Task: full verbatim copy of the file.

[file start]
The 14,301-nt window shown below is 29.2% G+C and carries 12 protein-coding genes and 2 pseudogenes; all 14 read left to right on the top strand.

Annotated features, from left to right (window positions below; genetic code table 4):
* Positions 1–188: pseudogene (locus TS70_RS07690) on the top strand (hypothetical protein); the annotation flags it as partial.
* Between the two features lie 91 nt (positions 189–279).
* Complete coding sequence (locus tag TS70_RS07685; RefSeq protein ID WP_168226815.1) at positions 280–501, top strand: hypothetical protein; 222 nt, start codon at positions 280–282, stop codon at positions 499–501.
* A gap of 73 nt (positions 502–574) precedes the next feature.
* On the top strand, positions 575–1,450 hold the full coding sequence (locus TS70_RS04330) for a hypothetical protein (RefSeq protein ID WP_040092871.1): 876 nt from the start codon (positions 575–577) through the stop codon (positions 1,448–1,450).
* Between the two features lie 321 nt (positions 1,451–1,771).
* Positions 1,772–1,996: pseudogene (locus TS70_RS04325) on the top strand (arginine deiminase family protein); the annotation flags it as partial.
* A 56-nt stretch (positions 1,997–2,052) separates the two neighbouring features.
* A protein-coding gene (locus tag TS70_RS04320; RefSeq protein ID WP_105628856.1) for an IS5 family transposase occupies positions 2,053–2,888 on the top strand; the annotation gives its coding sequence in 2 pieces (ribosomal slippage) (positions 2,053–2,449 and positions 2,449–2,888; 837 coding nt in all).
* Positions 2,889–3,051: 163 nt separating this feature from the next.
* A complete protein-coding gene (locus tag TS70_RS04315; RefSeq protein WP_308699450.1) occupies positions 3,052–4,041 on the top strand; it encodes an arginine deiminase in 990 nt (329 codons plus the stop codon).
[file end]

The 14,301-nt window shown below is 29.2% G+C and carries 12 protein-coding genes and 2 pseudogenes; all 14 read left to right on the top strand.

Annotated features, from left to right (window positions below; genetic code table 4):
* Positions 1–188: pseudogene (locus TS70_RS07690) on the top strand (hypothetical protein); the annotation flags it as partial.
* Between the two features lie 91 nt (positions 189–279).
* Complete coding sequence (locus tag TS70_RS07685; RefSeq protein ID WP_168226815.1) at positions 280–501, top strand: hypothetical protein; 222 nt, start codon at positions 280–282, stop codon at positions 499–501.
* A gap of 73 nt (positions 502–574) precedes the next feature.
* On the top strand, positions 575–1,450 hold the full coding sequence (locus TS70_RS04330) for a hypothetical protein (RefSeq protein ID WP_040092871.1): 876 nt from the start codon (positions 575–577) through the stop codon (positions 1,448–1,450).
* Between the two features lie 321 nt (positions 1,451–1,771).
* Positions 1,772–1,996: pseudogene (locus TS70_RS04325) on the top strand (arginine deiminase family protein); the annotation flags it as partial.
* A 56-nt stretch (positions 1,997–2,052) separates the two neighbouring features.
* A protein-coding gene (locus tag TS70_RS04320; RefSeq protein ID WP_105628856.1) for an IS5 family transposase occupies positions 2,053–2,888 on the top strand; the annotation gives its coding sequence in 2 pieces (ribosomal slippage) (positions 2,053–2,449 and positions 2,449–2,888; 837 coding nt in all).
* Positions 2,889–3,051: 163 nt separating this feature from the next.
* A complete protein-coding gene (locus tag TS70_RS04315; RefSeq protein WP_308699450.1) occupies positions 3,052–4,041 on the top strand; it encodes an arginine deiminase in 990 nt (329 codons plus the stop codon).